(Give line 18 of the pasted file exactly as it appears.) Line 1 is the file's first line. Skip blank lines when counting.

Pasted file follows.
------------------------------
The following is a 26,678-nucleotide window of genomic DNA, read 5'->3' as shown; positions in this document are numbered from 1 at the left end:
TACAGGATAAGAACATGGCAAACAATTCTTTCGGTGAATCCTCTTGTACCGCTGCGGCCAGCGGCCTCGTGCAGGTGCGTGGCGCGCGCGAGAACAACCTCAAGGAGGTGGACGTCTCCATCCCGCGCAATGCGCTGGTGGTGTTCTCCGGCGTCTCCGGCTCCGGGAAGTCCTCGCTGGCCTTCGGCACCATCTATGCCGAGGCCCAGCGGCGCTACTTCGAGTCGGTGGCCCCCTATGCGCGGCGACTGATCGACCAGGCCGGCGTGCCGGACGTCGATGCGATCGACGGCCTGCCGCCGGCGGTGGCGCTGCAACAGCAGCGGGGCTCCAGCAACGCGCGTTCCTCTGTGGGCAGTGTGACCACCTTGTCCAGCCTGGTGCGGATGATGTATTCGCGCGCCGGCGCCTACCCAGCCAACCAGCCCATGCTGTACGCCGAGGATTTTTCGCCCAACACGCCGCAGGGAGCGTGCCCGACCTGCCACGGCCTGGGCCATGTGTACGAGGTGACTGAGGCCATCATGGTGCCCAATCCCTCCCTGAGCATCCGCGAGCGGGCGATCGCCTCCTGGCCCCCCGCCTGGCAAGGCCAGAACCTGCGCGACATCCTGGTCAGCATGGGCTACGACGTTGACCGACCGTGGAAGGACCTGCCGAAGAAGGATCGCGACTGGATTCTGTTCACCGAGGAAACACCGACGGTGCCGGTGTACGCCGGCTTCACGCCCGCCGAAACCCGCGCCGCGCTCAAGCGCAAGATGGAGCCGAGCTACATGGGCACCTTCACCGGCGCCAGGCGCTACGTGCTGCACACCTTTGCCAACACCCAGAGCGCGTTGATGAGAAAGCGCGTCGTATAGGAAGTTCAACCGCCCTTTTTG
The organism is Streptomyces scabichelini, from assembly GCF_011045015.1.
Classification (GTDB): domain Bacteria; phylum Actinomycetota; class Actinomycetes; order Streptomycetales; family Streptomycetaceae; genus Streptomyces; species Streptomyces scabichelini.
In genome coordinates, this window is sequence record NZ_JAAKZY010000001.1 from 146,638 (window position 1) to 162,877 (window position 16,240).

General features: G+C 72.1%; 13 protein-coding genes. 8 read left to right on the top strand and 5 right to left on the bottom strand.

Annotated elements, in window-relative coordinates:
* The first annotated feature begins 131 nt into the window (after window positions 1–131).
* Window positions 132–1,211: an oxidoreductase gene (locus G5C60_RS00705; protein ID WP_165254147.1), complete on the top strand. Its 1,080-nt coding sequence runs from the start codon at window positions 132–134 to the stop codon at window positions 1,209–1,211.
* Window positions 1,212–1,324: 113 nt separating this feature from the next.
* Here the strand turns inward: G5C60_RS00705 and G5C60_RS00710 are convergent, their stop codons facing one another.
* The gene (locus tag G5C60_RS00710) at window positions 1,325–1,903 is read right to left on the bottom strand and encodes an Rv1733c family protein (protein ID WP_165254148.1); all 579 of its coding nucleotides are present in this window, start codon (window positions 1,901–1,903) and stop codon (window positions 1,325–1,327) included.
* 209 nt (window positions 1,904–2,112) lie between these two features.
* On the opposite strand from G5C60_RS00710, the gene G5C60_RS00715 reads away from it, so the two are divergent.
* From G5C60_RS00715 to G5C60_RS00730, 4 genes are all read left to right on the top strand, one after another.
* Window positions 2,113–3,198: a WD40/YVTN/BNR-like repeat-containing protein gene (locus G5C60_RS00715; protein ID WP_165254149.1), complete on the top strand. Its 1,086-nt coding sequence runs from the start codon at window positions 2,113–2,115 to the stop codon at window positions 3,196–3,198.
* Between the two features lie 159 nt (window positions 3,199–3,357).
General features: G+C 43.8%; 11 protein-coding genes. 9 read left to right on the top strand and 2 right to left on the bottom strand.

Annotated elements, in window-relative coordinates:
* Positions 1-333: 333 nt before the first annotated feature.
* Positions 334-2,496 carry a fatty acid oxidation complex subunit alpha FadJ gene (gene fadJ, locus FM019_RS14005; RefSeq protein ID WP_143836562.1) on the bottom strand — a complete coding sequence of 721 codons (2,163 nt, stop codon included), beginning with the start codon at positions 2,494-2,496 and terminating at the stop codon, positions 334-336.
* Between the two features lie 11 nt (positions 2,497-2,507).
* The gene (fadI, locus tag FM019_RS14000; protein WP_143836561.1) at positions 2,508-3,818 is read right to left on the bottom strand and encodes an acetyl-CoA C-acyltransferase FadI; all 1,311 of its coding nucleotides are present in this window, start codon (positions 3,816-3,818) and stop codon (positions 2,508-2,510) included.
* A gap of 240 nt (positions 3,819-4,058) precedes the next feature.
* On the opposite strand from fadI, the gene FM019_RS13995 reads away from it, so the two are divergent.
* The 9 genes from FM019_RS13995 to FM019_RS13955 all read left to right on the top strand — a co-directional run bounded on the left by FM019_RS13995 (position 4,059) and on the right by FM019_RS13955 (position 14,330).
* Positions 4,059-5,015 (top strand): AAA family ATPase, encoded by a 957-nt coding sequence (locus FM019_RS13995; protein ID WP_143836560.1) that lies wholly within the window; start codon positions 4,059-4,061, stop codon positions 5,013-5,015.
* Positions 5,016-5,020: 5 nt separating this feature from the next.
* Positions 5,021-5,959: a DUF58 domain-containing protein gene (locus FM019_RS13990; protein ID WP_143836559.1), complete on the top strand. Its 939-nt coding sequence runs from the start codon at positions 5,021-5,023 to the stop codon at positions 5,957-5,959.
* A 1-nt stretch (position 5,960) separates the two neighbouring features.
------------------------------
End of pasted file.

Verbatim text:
General features: G+C 43.8%; 11 protein-coding genes. 9 read left to right on the top strand and 2 right to left on the bottom strand.